Make the Poly Pellet bag to add weight to the pumpkin.
Leave a little space between the two knots. (photo 1) Use scissors to cut between the two knots. (photo 2) You have a small bag of poly pellets. (photo 3) Place the poly pellet bag into the center of the fabric pouch. Start adding poly fiberfill around the poly pellet bag. Add enough stuffing to make it seem like a plump pumpkin or a skinny pumpkin. You choose. The less stuffing you add the dents will be deeper. The pumpkin will seem flatter with less stuffing. (photo 4) make sure to reposition the poly pellet bag to the center. Push your finger into the poly pellet bag to make a dent. It will help the needle go through to the bottom of the pumpkin. Try to keep the stuffing from covering that little dent you made with your finger. (photo 5) It is time to pull on the basting thread to close the hole. (photo 6) Close the hole using the needle and thread by inserting the needle and thread East to West, and North to South, pulling it tightly. Making a knot or two if needed. You may need to go North to East or South to West. Do what you have to do to close that hole. (photo 7) Next thread the 8″ metal needle with 1.5 – 2 yds of twine or crochet thread. Put the needle down through the center. Do not catch the fabric. Insert the needle in a hole that is within the hole that you just closed. (photo 8) Push the needle through to the bottom, at the center. (photo 9)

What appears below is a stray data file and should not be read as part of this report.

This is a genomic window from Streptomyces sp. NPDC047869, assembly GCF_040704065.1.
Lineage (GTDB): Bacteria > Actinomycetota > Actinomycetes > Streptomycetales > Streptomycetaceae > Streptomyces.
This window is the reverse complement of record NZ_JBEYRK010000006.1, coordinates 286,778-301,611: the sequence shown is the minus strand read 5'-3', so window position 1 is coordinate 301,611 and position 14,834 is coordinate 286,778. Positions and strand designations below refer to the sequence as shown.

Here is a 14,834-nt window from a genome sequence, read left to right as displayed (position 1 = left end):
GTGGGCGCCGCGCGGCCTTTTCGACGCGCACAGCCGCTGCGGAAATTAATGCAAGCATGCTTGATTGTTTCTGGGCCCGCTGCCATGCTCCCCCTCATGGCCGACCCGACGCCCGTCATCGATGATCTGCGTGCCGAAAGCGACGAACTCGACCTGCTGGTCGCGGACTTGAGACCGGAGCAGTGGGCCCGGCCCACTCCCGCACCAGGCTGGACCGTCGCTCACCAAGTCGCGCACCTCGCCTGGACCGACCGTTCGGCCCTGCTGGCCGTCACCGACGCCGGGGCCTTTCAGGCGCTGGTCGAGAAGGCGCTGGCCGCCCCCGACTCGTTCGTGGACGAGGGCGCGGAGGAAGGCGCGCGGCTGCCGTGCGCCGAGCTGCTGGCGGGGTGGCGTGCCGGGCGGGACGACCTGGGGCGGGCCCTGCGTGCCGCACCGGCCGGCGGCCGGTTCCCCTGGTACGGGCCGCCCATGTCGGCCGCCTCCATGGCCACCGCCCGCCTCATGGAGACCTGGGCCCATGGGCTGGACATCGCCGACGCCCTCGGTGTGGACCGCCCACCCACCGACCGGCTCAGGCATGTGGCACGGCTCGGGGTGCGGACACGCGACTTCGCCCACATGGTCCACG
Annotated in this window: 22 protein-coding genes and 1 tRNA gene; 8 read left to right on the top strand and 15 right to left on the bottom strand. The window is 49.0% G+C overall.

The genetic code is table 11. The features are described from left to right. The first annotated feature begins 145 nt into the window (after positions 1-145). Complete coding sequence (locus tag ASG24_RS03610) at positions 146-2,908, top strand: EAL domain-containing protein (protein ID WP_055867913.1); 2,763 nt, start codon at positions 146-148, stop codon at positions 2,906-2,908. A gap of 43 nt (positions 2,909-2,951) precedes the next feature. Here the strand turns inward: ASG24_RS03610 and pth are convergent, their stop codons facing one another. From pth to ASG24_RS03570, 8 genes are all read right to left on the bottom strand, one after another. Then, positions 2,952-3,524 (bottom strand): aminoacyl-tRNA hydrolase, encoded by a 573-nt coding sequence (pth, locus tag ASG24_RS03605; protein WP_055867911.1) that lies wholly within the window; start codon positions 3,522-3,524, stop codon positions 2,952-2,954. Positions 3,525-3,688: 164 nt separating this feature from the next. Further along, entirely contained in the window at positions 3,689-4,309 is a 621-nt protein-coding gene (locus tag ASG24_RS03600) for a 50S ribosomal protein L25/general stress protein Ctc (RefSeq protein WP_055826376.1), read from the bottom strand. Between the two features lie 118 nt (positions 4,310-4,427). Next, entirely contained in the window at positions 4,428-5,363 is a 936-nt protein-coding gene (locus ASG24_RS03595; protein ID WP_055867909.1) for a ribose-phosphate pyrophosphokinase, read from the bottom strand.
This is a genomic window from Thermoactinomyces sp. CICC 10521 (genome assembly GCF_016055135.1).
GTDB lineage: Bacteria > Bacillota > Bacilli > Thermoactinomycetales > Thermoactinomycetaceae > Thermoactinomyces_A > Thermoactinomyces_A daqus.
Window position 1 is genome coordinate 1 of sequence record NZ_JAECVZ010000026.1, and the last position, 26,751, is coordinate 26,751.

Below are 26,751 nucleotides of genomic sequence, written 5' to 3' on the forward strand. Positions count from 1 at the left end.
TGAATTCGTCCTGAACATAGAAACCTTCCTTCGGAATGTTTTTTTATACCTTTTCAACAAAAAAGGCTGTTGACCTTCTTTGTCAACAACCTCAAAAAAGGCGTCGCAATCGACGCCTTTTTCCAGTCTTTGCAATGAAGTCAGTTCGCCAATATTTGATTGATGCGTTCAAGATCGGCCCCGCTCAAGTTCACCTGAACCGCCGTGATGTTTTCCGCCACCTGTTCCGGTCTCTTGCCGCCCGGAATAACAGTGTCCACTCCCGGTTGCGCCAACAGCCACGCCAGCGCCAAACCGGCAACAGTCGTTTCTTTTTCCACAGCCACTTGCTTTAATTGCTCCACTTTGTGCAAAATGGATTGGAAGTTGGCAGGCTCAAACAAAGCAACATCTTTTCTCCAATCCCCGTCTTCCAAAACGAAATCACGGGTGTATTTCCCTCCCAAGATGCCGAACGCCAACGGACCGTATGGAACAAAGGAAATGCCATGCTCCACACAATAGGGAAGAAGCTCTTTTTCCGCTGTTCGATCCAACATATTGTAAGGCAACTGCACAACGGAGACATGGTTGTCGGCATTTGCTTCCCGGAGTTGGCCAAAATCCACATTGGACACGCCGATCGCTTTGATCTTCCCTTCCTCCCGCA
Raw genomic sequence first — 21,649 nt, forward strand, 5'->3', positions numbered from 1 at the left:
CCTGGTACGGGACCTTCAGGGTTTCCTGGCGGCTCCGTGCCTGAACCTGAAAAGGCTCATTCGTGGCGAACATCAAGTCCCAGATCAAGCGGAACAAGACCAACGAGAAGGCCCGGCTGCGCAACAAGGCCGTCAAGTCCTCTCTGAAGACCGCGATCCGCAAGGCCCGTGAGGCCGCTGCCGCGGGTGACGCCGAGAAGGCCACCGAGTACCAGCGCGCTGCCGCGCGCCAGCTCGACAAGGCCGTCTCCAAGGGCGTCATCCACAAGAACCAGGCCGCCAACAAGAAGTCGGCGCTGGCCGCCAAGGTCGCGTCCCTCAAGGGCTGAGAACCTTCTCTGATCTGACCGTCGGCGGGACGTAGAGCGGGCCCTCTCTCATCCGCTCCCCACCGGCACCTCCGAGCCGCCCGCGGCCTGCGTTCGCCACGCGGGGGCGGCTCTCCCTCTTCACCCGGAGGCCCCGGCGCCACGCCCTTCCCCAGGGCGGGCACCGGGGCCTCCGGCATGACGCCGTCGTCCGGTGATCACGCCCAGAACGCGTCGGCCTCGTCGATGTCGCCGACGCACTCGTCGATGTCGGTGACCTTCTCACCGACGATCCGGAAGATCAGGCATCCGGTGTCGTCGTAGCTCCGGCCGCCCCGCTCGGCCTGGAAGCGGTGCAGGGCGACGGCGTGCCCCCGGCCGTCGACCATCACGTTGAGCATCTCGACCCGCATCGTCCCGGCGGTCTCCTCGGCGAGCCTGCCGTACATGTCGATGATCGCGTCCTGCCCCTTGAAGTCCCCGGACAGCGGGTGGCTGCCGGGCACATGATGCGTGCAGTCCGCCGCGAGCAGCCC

Pull the twine through to the bottom of the pumpkin.
Pull all of the twine through the pumpkin leaving 6″-8″ at the top. It will be the tail. (photo 1) Using a North, South, East and West method, wrap the twine across the bottom and up the side. This will be the working twine, and you just went North. (photo 2) Pull the twine to make a dent. Use the tail to tie a knot directly over the hole. (photo 3,4&5) Ignore the tail for now. Now it is time to wrap the twine around to the bottom and pull a dent, going South. (photo 6) Holding tightly to the twine that you just pulled to the bottom. Lift up the North twine from the first dent that was made. (photo 7) Use the needle to thread the twine under the North twine. (photo 8) Keep the twine taut and pull the twine East to make a knot. (photo 9)
Use the twine to make dents in the fabric pumpkin.